In a report published on its website, the country’s State Serum Institute, which deals with infectious diseases, says that the most worrying strain of the mutated coronavirus has only been found in 12 people and on five mink farms so far.
On Wednesday, Denmark announced plans to cull some 17 million minks in a bid to stop the spread of the mutated coronavirus, which public health experts say could put future coronavirus vaccines at risk.
Denmark has discovered several strains of mink-related coronavirus in some 207 different farms, with the disease spreading across the western peninsula of Jutland.
Of the 12 people infected with this mutated strain, 11 are from the North Jutland region in the country’s north-west.
Four of them were connected to three of the farms where the strain was found.
The institute calls the finding “worrying” and says that further studies are underway.
It adds that the mutated virus is no more dangerous or contagious than other strains of the coronavirus, but it could undermine the effectiveness of future vaccines.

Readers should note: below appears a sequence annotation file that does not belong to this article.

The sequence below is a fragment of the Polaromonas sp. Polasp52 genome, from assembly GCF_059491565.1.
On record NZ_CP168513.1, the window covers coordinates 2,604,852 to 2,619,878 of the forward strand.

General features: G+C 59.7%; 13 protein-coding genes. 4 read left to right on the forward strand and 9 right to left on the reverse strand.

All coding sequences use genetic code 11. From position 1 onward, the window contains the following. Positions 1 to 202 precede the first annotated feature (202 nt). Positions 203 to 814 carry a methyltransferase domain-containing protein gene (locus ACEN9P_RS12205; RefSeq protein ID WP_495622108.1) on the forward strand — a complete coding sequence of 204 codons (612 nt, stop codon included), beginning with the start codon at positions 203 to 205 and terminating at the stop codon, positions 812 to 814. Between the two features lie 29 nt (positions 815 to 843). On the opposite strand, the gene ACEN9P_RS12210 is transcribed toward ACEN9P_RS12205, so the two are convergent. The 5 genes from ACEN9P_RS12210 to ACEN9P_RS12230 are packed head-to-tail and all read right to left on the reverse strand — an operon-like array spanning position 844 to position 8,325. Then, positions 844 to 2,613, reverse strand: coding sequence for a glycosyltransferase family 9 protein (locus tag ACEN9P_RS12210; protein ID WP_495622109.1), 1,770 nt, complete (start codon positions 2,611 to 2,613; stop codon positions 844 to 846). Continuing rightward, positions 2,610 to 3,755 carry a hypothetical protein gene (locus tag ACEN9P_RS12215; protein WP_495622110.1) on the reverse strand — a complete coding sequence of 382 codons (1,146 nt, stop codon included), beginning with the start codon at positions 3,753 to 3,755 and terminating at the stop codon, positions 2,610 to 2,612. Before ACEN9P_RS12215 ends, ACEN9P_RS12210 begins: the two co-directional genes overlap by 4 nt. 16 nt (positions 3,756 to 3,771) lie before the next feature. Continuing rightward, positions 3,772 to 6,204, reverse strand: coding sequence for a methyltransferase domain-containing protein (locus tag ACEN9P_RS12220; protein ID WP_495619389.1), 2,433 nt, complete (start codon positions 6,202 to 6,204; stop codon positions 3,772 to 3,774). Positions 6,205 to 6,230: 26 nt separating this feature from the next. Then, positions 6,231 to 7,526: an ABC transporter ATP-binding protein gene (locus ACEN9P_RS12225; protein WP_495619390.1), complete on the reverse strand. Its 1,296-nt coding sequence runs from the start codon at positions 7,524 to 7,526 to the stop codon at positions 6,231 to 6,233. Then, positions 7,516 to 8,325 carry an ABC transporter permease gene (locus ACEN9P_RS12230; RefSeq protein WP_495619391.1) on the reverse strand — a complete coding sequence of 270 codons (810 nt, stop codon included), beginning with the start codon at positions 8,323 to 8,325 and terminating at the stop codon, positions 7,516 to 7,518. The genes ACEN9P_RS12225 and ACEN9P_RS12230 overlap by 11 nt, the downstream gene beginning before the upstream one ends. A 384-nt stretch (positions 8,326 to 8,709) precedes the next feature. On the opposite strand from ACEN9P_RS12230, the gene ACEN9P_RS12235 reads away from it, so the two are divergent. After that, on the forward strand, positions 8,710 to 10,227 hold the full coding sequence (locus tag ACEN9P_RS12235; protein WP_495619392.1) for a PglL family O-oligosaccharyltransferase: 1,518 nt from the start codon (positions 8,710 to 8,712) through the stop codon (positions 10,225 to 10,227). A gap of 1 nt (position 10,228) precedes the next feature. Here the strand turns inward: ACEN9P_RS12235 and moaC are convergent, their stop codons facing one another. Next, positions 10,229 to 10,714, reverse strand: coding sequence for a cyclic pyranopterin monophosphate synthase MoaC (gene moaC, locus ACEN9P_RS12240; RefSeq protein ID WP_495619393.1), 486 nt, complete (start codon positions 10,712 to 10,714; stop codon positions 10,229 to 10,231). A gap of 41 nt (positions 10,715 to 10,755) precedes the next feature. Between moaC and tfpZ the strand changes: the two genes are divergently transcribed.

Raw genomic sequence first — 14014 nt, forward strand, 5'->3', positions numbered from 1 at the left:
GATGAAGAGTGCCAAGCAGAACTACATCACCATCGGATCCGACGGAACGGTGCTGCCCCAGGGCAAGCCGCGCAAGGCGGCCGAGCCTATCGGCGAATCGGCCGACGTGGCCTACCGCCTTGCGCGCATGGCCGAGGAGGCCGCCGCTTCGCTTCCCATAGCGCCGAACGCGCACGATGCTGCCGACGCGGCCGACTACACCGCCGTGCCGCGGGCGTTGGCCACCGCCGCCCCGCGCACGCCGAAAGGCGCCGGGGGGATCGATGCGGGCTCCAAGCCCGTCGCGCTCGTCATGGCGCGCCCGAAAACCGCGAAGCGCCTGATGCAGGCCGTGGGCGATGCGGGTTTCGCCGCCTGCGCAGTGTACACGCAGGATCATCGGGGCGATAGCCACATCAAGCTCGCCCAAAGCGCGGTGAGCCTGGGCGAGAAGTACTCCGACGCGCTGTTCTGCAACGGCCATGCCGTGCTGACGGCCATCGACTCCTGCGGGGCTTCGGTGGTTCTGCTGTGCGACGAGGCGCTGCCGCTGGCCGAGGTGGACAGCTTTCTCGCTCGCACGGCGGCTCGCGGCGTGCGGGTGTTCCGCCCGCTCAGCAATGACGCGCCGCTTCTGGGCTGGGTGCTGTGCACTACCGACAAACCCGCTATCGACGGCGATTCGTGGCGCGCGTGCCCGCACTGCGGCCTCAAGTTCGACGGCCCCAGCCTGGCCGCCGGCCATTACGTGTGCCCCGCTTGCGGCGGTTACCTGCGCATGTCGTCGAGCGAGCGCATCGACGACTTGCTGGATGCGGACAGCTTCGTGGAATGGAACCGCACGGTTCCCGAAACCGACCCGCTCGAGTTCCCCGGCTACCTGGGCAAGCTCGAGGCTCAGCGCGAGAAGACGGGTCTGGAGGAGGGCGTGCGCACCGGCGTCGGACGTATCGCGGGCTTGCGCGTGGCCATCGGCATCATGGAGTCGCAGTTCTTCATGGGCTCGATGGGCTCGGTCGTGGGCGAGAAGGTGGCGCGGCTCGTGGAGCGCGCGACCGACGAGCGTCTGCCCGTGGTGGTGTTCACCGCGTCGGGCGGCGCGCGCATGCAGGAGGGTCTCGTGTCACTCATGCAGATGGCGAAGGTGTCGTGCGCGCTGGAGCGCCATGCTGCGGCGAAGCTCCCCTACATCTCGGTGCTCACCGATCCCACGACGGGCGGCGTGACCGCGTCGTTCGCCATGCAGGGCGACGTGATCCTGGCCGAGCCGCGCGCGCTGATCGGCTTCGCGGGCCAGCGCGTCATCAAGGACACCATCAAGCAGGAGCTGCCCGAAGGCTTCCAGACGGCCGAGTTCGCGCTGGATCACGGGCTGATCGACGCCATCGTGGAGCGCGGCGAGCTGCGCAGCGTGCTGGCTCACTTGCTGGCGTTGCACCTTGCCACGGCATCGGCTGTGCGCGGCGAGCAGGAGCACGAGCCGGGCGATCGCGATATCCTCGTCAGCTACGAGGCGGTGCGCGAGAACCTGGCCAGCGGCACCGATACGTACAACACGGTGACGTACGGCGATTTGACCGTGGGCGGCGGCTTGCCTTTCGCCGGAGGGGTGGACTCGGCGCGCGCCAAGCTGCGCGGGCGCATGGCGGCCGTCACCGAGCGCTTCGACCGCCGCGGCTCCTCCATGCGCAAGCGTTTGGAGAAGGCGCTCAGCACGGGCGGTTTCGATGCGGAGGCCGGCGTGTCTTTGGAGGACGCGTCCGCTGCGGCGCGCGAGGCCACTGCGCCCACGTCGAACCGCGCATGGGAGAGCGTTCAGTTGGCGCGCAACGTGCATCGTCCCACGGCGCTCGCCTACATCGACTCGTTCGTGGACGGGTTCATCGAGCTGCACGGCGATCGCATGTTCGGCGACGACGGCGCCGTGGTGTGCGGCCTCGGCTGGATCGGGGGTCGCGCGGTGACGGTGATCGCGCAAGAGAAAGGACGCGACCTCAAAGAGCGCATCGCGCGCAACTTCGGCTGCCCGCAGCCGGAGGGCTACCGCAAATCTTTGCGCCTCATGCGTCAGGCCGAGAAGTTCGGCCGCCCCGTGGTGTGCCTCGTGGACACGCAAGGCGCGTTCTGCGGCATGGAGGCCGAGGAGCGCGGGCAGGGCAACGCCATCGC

Mutations making the virus less sensitive to antibodies have been a concern for “a long time” but remained theoretical until Monday 2 November, when Danish scientists saw the results of their studies.
They sent a risk assessment to the government on 3 November, warning that continued mink breeding could result in a substantial spread of the mutated virus and pose “a major risk to public health”.
“The best way to get rid of this variant is generally to slow down the spread of infection,” the report reads.
In announcing the culling of millions of minks, Danish Prime Minister Mette Frederiksen said Wednesday that the situation was “very, very serious” and that it could jeopardise efforts to develop a vaccine.
“We have a great responsibility towards our own population, but with the mutation that has now been found, we have an even greater responsibility for the rest of the world as well,” she said.
According to government estimates, culling the country’s 17 million minks could cost up to 5 billion kroner ($785 million).
National police head Thorkild Fogde said “it should happen as soon as possible.”
Denmark is the world’s largest mink producer.
The WHO is preparing a risk assessment on Denmark’s mink-related coronavirus cases.
Maria Van Kerkohove, an epidemiologist with the World Health Organisation, said on Friday that the organisation was also looking at biosecurity to prevent “spillover events” in countries with regional WHO offices.
Thousands of mink have also been slaughtered in the Netherlands following similar outbreaks there.